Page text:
These are my top five books not traditionally considered in the business and leadership genres that have had significant impacts on my approach to life and business.
#1 - Miracle at Philadelphia: The Story of the Constitutional Convention May — September 1787 (Catherine Drinker Bowen)
The ability to be genuine is not only a difficult quality to hone, but one that often gets lost in the shuffle of budgets, timelines, and board meetings.
Every once in a while, I will come across a line of text that stamps itself on my mind. One of those quotes is from Miracle at Philadelphia which puts forth an engaging narrative of the Constitutional Convention.
The author discusses the roles of James Madison and George Washington and comments on their serious dispositions:
“One rejoices that these men felt no embarrassment at being persistently, at times awkwardly serious, according to their natures.”
Self-improvement is such an important thing. Especially in the age of emotional intelligence awareness, so much growth is possible with a little honesty and effort.
But we must be careful not to change parts of ourselves merely because they are different from others. Sometimes our differences are not flaws or faults, but unique strengths worthy of just as much time and attention as our shortcomings.
When we are genuine, natural confidence naturally follows. Our ability to lead by example increases, and our efforts to lead by exhortation gain credence.
Madison and Washington were not short on faults or failures, but their commitment to being genuine even in difficult circumstances is worthy of appreciation and emulation.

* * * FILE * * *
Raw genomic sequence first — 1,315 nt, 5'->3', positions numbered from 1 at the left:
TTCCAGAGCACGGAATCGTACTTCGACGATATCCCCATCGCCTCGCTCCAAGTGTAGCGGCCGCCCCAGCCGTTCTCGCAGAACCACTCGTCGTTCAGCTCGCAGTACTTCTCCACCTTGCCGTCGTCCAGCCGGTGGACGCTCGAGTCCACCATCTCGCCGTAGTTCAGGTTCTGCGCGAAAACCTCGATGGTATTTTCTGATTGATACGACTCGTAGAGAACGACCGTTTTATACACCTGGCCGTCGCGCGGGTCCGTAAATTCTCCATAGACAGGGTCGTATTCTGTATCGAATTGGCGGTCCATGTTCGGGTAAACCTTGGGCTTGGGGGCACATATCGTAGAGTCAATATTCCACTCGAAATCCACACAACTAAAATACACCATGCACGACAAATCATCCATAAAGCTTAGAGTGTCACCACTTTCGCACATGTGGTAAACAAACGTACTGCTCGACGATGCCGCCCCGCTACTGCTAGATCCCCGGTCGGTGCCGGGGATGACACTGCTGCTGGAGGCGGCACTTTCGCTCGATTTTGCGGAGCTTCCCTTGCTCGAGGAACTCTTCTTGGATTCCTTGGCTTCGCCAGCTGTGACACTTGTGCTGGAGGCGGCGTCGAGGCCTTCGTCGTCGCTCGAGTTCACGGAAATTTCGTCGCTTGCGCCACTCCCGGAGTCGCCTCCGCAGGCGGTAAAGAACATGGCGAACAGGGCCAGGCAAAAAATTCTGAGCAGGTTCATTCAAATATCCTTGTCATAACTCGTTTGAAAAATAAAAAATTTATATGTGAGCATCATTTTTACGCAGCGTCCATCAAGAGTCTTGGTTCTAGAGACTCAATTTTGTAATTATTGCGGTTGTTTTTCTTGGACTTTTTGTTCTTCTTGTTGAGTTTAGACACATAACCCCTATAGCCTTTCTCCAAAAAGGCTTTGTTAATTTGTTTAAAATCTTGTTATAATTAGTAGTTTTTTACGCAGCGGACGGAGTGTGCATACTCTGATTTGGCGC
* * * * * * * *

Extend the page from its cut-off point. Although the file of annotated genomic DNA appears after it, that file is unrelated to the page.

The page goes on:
#2 - The Medici Effect: What Elephants and Epidemics Can Teach Us About Innovation (Frans Johansson)
The Medici Effect may have a focus on innovation, but the potential applications are nearly endless when examining the benefits of looking outside of fields of expertise. A macro perspective is often filled with answers that might otherwise elude us, but at the very least it contributes to an expanded knowledge base for future questions.
The author looks at a colorful combination of people and ideas, remarking on the results from people who merged together ideas not thought to be related. He writes, “When they did, they generated ideas that changed them, their organizations, and, ultimately, a part of our world.”
Indeed they did.
But their achievements in no way restrict us from making similar headway in our relatively small endeavors.
What prevents us from using principles from the nonprofit sector to understand challenges of government bureaucracy, historical trends to understand what applies to modern market challenges, or even bullet-points from executive training to become a better ground-level HR specialist?
Specialization is a near necessity in today’s marketplace. But specialization without expanded knowledge is restrictive—both to ourselves and to those we can influence.
A combination of specialization in micro-level relevance and macro-level applications provides us with a unique ability to make a difference everywhere we go.
#3 - Lincoln’s Melancholy: How Depression Challenged a President and Fueled His Greatness (Joshua Wolf Shenk)
Abraham Lincoln is a recognized example of determination and dealing with failure. But his life holds more subject matter than his political efforts alone.
Lincoln suffered severely from depression—referred to at the time as “melancholy.” Interestingly, depression was seen far differently in political life than it is now. Rather than a stigma or a deal-breaker, depression was widely recognized as a painful price certain people paid for insight into an essential but challenging aspect of humanity.
Yet the benefit of deeper knowledge alone was never enough to comfort Lincoln.
Lincoln fought political battle after political battle, losing time after time after time. But he also fought a much harder internal battle day after day—even hour after hour. Like his political life, his personal life was not short of failures in relation to depression.